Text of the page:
— Footnotes —

16. See Austen Hufford, Coronavirus Outbreak Strains Global Medical-Mask Market, Wall St. J. (Feb. 6, 2020), available at https://www.wsj.com/articles/coronavirus-outbreak-strains-global-medical- mask-market-11580985003.

For that reason, on February 7, 2020, Dr. Bright was greatly surprised and relieved to receive a telephone call from Mr. Navarros policy assistant, Joanna Miller, who was with Mr. Navarro in the White House Situation Room. Ms. Miller asked Dr. Bright to meet with Mr. Navarro and members of his staff the following day at the White House to brief them about coronavirus response activities. Dr. Bright told Ms. Miller that he was eager to meet with Mr. Navarro but required the approval of HHS leadership to attend the meeting. He then immediately contacted Dr. Kadlec to obtain authorization to attend. Dr. Kadlec informed Dr. Bright that he (Kadlec) needed to discuss the request with Secretary Azar. As the meeting time approached, Dr. Kadlec had still not responded to Dr. Brights request to attend the meeting with Mr. Navarro. When Dr. Bright notified Mr. Navarro that he had not obtained clearance to attend the meeting, Mr. Navarro called both Dr. Kadlec and Brian Harrison, Secretary Azars Chief of Staff, directly. A few minutes later Dr. Kadlec emailed Dr. Bright, you (sic) cleared to attend. Thank you for advising. See email from R. Kadlec to R. Bright (Feb. 8, 2020), attached hereto as Exhibit 20. Even though Dr. Kadlec authorized Dr. Bright to attend the meeting, he was extremely uncomfortable that Dr. Bright had agreed to meet with Mr. Navarro. Dr. Bright later learned that Mr. Shuy had sent Ms. Miller two emails trying to dissuade Mr. Navarro from meeting with Dr. Bright. After Dr. Bright and Mr. Navarro met, Dr. Kadlec and other members of HHS leadership made disparaging remarks about Dr. Brights interactions with Mr. Navarro and the White House.

At 2:00 p.m. on Saturday, February 8, 2020, Dr. Bright met with Mr. Navarro at the White House. Dr. Bright found Mr. Navarro to be deeply engaged in the issues confronting the United States in responding to the rapidly approaching pandemic. Mr. Navarro clearly shared Dr. Brights concerns about the potential devastation the United States would face from the coronavirus and asked Dr. Bright to identify the supply chain and medical countermeasures most critical to address at that time in order to save lives. Dr. Bright emphasized the need to secure N95 masks and to ramp up mask production. He also informed Mr. Navarro about other actions that were urgently needed to develop diagnostic tools, drugs, and ultimately a vaccine, to combat the virus. In the short run, Dr. Bright urged Mr. Navarro to take immediate action to increase the mask supply, amass Remdesivir, and fund and initiate a Manhattan Project for vaccine development. Unlike Secretary Azar, Dr. Kadlec and other members of HHS leadership who dismissed Dr. Brights assessments and urgent requests and excluded Dr. Bright from key meetings, Mr. Navarro asked good questions and was prepared to take prompt action to address this impending health crisis. Mr. Navarro clearly recognized that Dr. Bright was unable to get any traction with HHS and was, to Dr. Brights great relief, prepared to act.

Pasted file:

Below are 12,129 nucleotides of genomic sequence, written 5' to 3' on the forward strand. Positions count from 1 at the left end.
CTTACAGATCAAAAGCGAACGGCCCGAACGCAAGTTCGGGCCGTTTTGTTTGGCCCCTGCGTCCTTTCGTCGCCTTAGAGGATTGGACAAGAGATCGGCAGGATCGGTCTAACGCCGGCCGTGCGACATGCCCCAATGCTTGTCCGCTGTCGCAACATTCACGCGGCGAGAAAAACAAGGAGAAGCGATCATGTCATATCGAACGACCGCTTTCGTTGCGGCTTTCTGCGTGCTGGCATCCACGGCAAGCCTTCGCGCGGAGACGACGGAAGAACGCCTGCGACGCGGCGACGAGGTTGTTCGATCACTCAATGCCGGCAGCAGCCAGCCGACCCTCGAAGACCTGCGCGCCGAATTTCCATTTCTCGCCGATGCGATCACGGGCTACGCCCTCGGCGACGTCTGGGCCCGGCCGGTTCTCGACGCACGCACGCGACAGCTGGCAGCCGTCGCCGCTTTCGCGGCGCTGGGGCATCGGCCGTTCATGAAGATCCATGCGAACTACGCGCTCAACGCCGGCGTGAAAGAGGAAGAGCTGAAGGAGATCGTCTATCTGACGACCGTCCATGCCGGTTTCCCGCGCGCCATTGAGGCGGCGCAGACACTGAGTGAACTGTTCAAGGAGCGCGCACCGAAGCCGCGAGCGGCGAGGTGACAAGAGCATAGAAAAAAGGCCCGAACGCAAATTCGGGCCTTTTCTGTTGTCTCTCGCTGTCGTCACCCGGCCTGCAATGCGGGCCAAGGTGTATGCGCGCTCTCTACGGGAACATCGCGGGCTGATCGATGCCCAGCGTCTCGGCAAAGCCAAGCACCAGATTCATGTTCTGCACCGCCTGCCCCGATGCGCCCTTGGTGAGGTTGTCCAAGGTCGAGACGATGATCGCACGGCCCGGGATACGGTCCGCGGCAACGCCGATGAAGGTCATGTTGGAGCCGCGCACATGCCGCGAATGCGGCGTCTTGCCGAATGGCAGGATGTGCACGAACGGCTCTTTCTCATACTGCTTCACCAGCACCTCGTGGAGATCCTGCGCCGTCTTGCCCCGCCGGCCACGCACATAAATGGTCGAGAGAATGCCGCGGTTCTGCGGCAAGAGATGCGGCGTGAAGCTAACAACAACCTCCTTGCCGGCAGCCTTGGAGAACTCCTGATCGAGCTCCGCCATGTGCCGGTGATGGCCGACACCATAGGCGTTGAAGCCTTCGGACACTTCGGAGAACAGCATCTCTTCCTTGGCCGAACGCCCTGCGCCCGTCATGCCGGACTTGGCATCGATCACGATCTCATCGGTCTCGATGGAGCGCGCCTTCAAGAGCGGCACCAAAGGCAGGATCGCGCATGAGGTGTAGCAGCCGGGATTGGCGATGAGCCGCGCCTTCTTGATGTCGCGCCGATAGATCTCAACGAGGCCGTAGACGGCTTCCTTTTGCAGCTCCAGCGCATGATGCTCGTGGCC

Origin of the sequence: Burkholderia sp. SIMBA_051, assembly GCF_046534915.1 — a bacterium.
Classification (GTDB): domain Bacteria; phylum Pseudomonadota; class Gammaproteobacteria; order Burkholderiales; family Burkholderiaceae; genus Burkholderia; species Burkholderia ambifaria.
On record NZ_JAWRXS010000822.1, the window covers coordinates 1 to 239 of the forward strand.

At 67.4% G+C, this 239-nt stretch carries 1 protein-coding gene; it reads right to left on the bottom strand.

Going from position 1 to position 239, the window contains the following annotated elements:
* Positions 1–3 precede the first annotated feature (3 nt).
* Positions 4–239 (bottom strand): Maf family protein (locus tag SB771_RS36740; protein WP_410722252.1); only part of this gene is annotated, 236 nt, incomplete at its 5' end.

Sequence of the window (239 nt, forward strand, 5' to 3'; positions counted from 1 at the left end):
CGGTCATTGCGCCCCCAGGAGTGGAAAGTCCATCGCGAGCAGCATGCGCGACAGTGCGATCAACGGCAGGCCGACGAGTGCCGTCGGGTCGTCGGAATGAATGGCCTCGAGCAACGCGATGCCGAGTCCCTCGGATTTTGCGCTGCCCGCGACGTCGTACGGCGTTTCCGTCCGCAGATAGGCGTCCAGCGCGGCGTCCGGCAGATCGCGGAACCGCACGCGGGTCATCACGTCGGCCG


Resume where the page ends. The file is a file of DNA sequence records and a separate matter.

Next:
Indeed, the following day, Mr. Navarro invited Dr. Bright to return to the White House to assist him in preparing a memorandum to the White House Coronavirus Task Force urging it to direct HHS leadership to take three critical steps. In this memorandum, which Mr. Navarro sent through President Trumps Chief of Staff, Mick Mulvaney, and President Trumps National Security Advisor, Robert OBrien, he identified three actions to be undertaken IMMEDIATELY. See Memorandum to the Task Force, (Feb. 9, 2020), attached hereto as Exhibit 21. They were: 1) immediately halt the export of N95 masks and ramp up U.S. production of masks; 2) secure all existing doses of Remdesivir and all bulk materials to make more and enter into a contract with Gilead to purchase all additional doses as they are produced; and 3) immediately fund and initiate a “Manhattan Project” for vaccine development. In explaining the need for a Manhattan Project for vaccine development, Mr. Navarro stated in the memo: